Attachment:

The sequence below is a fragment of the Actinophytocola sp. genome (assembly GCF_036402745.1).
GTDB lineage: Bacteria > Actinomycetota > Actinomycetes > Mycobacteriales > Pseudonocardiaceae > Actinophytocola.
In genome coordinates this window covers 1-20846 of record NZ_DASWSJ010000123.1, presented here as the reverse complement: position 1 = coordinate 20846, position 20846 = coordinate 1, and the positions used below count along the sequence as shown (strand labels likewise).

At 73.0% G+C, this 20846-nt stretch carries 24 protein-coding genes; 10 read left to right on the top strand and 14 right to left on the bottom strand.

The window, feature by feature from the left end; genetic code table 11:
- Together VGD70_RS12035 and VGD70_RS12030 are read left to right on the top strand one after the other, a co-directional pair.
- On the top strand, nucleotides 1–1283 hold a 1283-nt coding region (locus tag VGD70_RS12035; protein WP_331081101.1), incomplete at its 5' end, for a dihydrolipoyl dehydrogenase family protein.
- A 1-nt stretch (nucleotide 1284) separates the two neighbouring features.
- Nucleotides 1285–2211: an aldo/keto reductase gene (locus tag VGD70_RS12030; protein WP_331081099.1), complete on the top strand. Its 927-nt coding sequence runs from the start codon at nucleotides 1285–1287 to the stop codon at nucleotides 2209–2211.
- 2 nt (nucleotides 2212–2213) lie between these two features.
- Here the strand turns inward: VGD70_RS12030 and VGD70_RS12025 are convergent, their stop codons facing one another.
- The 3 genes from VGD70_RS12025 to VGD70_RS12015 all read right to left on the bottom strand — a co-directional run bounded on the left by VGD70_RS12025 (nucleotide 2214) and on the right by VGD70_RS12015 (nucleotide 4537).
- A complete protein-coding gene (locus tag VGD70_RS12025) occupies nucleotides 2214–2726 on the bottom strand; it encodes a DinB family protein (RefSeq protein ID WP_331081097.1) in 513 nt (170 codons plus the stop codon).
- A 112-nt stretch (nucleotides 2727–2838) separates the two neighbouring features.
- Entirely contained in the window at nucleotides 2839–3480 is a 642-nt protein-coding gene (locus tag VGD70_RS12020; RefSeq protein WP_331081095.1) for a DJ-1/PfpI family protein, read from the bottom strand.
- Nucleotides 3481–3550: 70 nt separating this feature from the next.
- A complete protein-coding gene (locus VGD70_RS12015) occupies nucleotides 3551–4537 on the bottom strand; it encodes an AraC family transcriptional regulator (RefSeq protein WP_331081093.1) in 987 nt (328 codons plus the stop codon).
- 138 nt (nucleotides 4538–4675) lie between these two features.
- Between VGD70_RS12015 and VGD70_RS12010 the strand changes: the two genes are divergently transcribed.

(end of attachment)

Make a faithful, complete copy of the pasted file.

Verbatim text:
The sequence below is a fragment of the Actinophytocola sp. genome (assembly GCF_036402745.1).
GTDB lineage: Bacteria > Actinomycetota > Actinomycetes > Mycobacteriales > Pseudonocardiaceae > Actinophytocola.
In genome coordinates this window covers 1-20846 of record NZ_DASWSJ010000123.1, presented here as the reverse complement: position 1 = coordinate 20846, position 20846 = coordinate 1, and the positions used below count along the sequence as shown (strand labels likewise).

At 73.0% G+C, this 20846-nt stretch carries 24 protein-coding genes; 10 read left to right on the top strand and 14 right to left on the bottom strand.

The window, feature by feature from the left end; genetic code table 11:
- Together VGD70_RS12035 and VGD70_RS12030 are read left to right on the top strand one after the other, a co-directional pair.
- On the top strand, nucleotides 1–1283 hold a 1283-nt coding region (locus tag VGD70_RS12035; protein WP_331081101.1), incomplete at its 5' end, for a dihydrolipoyl dehydrogenase family protein.
- A 1-nt stretch (nucleotide 1284) separates the two neighbouring features.
- Nucleotides 1285–2211: an aldo/keto reductase gene (locus tag VGD70_RS12030; protein WP_331081099.1), complete on the top strand. Its 927-nt coding sequence runs from the start codon at nucleotides 1285–1287 to the stop codon at nucleotides 2209–2211.
- 2 nt (nucleotides 2212–2213) lie between these two features.
- Here the strand turns inward: VGD70_RS12030 and VGD70_RS12025 are convergent, their stop codons facing one another.
- The 3 genes from VGD70_RS12025 to VGD70_RS12015 all read right to left on the bottom strand — a co-directional run bounded on the left by VGD70_RS12025 (nucleotide 2214) and on the right by VGD70_RS12015 (nucleotide 4537).
- A complete protein-coding gene (locus tag VGD70_RS12025) occupies nucleotides 2214–2726 on the bottom strand; it encodes a DinB family protein (RefSeq protein ID WP_331081097.1) in 513 nt (170 codons plus the stop codon).
- A 112-nt stretch (nucleotides 2727–2838) separates the two neighbouring features.
- Entirely contained in the window at nucleotides 2839–3480 is a 642-nt protein-coding gene (locus tag VGD70_RS12020; RefSeq protein WP_331081095.1) for a DJ-1/PfpI family protein, read from the bottom strand.
- Nucleotides 3481–3550: 70 nt separating this feature from the next.
- A complete protein-coding gene (locus VGD70_RS12015) occupies nucleotides 3551–4537 on the bottom strand; it encodes an AraC family transcriptional regulator (RefSeq protein WP_331081093.1) in 987 nt (328 codons plus the stop codon).
- 138 nt (nucleotides 4538–4675) lie between these two features.
- Between VGD70_RS12015 and VGD70_RS12010 the strand changes: the two genes are divergently transcribed.